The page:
It turns out is is not so hard! Like Marlow’s pyramid you need to start with the pyramid base and add until you reach the TOP. The good news is: it only has 3 steps.

Inclusive culture 3 steps

I worked in IT companies all my professional life (10 years) so here are my suggestions for IT companies:


  • Improve your Performance Interviews to be FAIR (actually helps drive equal pay)
    • fair means: have a worked out mathematical formula. It is not so important what that formula is as much as it is important that YOUR employees knowing there IS ONE!!! (it is a darn good start)


Only and only if you have worked out the previous point continue working on this one. Remember it is a pyramid.

  • Offer opportunities for different social activities, and NO, going to a beer is not inclusive and soooo not enough.
    • Have you tried: hiking, escape the room, beach volleyball, cooking, helping out at a shelter or volunteering together for a better cause? You get the point…
    • Do not be shy to invite also people from other departments! It really really really helps!


Only and only if you have worked out the previous point continue working on this one. Remember it is a pyramid.

If you think comfort and connection was hard to achieve, you better give up now.

  • Are employees really involved in your decisions?
    • Have you asked them what would be a good work from home guideline or did you just slap it on them?
    • Have you asked them if the interface makes any sense to a woman? How about a child? How about a visually impaired person?
    • Have you asked them what your company values mean to them? Do you even have any? (NO? perfect! you have the amazing opportunity to make them collaboratively! You have values already? Can you afford to change any or add?)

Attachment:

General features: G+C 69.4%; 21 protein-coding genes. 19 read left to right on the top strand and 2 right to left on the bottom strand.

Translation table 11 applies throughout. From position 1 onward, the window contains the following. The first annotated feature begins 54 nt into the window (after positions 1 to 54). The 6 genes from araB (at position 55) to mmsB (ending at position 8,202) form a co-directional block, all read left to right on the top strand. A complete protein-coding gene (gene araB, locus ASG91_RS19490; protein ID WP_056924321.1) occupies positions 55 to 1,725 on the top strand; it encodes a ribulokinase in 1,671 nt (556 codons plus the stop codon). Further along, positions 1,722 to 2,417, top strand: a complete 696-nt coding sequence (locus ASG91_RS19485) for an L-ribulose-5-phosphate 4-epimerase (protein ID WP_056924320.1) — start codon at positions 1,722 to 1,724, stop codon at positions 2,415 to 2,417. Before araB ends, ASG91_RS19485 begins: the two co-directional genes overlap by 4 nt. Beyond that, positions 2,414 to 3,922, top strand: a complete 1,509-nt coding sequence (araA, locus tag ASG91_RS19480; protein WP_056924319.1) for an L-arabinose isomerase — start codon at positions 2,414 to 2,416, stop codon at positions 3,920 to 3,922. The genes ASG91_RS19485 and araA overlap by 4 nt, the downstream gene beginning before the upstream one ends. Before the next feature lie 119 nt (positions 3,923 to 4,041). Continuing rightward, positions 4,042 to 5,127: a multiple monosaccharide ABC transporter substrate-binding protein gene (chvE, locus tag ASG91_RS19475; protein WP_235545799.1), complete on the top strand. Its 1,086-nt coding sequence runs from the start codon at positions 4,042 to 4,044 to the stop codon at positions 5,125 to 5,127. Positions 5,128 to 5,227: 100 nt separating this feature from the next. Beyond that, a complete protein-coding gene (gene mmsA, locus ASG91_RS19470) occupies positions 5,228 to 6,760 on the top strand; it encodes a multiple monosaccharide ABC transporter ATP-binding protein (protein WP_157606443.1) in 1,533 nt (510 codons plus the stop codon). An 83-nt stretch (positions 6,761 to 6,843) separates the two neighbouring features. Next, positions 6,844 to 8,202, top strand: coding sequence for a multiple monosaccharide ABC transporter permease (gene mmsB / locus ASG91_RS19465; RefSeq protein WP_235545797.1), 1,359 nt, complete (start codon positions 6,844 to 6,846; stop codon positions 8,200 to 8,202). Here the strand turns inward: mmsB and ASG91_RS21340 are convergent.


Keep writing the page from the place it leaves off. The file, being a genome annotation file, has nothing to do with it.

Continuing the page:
• Do you value the people who drive your business?
    • Do you, as the CEO, ever compliment them on a small contribution (in person)?
    • Do you have a down to earth, real life (NOT about business) (ones will say VULNERABLE) conversation with your employees?
    • Do you ever talk about the purpose of a task? Do you listen when they struggle with motivation? Do they even TELL YOU?

These are just some ideas I know would have helped me stay in my work place. Anyway, the more simple ones.

Still skeptical I see… Don’t take my word for it!!! Please read the Deloitte Belonging article. Just hot off the press (15 May 2020).

Make time to understand the implications you read there! If you just plan to skim through then don’t bother.

“8 times more likely to achieve better business outcomes

I really really don’t believe it is so hard. The only reason why I think it is not implemented yet is: “the day to day business is simply done differently in my company”.

Disclosure: quotes are not quotes from people I know. They are just my left shoulder talking to the right shoulder, trying to argument both sides 🙂

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This weekend I decided to stop complaining about my throat and head ache over the week. And I stopped feeling useless. And I stopped feeling like work is everything I got. I decided to join an online hackathon!

Yup.. we are in the middle of it. It will finish tomorrow. And it feels great!!! My confidence, chipped away at work, is back! I felt valued and appreciated and grateful that my “generalist” skills (i call it so because I have confidence problems lately (Impostor Syndrome)) are useful to someone 🙂

My personal goal from the hackathon of learning something new and contributing was already achieved! I did not think it would be so easy actually. I loved to listed to ideas and find out about resources and have the opportunity to meet other people who know and like RDF.